The Queen’s Step Well, Patan, India

The Queen’s Step Well (Rani-ki-Vav), Patan, Gujerat, India, late 11th century. 

Among the things to miss in a lifetime of not being in India is the sacralization of life in its totality and in its details and the extraordinary artistic and artisanal work in which this is reflected.

  This step well  (vav in Gujerati and baoli in Hindi) is a water conservation system.  It was designed as an inverted temple to designate the sanctity of water. 

The Queen’s Stepwell was designated a UNESCO heritage site in 2014.  The words below are UNESCO’s and the photos were taken in 2010.

 

 

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“Rani-ki-Vav, on the banks of the Saraswati River, was initially built as a memorial to a king in the 11th century AD. Stepwells are a distinctive form of subterranean water resource and storage systems on the Indian subcontinent, and have been constructed since the 3rd millennium BC.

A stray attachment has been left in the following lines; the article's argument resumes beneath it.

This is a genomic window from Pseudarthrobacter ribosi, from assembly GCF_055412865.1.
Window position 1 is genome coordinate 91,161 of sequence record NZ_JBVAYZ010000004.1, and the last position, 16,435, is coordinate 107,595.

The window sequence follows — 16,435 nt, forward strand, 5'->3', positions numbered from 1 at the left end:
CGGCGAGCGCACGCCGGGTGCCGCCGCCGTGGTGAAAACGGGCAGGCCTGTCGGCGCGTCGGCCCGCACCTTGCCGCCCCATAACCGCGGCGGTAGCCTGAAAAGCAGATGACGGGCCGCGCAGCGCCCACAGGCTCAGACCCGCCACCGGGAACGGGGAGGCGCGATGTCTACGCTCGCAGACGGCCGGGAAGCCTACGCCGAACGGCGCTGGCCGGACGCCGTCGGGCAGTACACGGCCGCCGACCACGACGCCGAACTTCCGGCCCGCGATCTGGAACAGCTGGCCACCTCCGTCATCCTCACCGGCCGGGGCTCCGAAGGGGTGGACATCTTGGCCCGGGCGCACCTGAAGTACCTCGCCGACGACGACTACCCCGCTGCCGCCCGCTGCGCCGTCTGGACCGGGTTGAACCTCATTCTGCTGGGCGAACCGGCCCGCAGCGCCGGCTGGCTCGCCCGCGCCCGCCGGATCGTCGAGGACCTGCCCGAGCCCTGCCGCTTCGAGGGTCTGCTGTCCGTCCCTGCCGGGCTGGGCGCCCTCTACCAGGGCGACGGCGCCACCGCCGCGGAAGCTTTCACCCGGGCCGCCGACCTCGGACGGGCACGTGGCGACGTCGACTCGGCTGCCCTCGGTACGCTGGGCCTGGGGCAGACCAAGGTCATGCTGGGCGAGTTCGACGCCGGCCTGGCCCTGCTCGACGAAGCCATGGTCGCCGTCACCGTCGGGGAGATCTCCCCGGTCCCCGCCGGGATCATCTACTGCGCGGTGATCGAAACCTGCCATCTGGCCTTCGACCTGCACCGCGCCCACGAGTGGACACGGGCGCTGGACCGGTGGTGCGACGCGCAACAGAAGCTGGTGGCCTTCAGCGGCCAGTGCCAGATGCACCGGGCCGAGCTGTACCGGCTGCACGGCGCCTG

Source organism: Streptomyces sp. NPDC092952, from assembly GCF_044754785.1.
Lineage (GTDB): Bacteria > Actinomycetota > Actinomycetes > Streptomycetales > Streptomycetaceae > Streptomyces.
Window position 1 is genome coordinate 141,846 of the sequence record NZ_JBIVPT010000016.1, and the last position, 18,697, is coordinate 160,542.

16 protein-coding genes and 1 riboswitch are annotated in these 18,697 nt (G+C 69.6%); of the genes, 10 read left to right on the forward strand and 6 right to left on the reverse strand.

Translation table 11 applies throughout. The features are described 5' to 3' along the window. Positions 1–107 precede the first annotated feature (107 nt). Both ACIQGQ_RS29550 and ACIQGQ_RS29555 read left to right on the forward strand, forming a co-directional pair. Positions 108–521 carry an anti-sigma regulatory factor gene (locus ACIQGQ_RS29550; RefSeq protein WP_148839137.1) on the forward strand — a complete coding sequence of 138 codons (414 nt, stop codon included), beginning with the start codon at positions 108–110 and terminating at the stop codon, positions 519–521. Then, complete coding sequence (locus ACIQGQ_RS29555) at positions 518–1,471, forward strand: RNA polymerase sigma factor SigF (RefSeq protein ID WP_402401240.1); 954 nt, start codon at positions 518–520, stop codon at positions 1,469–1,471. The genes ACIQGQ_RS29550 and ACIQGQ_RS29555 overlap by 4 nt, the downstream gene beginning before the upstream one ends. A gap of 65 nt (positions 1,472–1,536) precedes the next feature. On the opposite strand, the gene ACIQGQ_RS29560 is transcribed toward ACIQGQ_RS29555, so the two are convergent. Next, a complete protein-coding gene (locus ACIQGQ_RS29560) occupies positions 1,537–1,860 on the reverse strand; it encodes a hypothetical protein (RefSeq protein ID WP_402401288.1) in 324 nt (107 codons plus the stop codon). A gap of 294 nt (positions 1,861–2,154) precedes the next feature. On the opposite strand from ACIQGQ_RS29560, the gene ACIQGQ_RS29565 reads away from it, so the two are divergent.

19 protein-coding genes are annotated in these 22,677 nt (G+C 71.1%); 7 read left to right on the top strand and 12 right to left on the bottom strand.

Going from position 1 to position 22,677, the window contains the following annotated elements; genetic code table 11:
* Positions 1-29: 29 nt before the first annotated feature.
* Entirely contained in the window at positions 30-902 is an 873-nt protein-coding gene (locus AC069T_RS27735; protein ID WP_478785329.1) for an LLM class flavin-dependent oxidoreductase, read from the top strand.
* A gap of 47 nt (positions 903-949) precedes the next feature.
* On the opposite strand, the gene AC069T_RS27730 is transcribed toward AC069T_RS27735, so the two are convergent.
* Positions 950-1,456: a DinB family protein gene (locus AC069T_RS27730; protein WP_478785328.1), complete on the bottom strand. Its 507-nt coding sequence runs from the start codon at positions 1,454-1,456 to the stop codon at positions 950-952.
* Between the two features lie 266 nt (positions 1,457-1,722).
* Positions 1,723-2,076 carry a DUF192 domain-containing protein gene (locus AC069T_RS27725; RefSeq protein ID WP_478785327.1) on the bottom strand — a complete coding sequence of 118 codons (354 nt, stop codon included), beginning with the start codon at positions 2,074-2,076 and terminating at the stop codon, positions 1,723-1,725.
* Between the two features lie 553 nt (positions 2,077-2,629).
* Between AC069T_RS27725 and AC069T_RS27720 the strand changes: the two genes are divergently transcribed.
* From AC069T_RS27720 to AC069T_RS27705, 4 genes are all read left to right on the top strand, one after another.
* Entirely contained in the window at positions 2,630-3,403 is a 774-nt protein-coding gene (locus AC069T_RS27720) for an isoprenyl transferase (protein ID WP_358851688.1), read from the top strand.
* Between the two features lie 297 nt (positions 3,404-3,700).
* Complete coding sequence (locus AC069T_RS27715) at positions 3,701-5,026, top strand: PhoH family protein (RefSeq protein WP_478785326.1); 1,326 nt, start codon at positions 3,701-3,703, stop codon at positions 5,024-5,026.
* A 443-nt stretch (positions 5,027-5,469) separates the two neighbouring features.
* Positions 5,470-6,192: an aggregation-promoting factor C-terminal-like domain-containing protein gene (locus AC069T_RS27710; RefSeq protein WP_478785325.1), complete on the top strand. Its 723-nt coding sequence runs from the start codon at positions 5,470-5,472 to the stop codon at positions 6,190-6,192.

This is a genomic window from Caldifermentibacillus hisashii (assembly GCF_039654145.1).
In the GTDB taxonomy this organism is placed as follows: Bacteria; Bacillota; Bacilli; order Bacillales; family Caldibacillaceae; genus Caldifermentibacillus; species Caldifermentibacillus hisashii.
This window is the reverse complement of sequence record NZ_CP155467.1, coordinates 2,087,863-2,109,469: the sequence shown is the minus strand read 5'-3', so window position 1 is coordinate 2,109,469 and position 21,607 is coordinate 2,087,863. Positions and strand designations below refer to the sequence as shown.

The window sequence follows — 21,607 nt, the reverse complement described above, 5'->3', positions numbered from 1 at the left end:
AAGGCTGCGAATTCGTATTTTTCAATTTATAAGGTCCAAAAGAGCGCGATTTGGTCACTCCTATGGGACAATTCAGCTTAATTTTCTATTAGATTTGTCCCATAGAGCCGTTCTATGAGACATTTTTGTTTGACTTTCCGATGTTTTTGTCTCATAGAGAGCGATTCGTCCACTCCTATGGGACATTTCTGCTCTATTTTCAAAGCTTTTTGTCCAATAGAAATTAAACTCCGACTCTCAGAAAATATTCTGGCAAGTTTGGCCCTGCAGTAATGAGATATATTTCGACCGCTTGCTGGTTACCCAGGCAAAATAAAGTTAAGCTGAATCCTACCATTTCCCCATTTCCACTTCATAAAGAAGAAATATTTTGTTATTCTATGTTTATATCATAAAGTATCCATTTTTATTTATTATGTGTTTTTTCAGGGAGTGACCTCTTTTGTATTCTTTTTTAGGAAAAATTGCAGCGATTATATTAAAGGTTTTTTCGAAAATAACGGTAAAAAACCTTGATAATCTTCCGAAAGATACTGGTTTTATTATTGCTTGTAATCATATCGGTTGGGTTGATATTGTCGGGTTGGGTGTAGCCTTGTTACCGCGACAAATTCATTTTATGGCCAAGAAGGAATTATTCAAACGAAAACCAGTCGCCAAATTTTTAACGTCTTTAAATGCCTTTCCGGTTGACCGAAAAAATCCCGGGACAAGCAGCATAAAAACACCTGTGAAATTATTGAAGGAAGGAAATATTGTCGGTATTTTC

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“They evolved over time from what was basically a pit in sandy soil towards elaborate multi-storey works of art and architecture. Rani-ki-Vav was built at the height of craftsmens’ ability in stepwell construction and the Maru-Gurjara architectural style, reflecting mastery of this complex technique and great beauty of detail and proportions.

 

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“……it is divided into seven levels of stairs with sculptural panels of high artistic quality; more than 500 principle sculptures and over a thousand minor ones combine religious, mythological and secular imagery, often referencing literary works. The fourth level is the deepest and leads into a rectangular tank…”

 

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“More than five hundred principle sculptures and over a thousand minor ones combine religious, mythological and secular imagery, often referencing literary works……. The figurative motifs and sculptures, and the proportion of filled and empty spaces, provide the stepwell’s interior with its unique aesthetic character.

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“The figurative motifs and sculptures, and the proportion of filled and empty spaces, provide the stepwell’s interior with its unique aesthetic character.”

 

 

 

 

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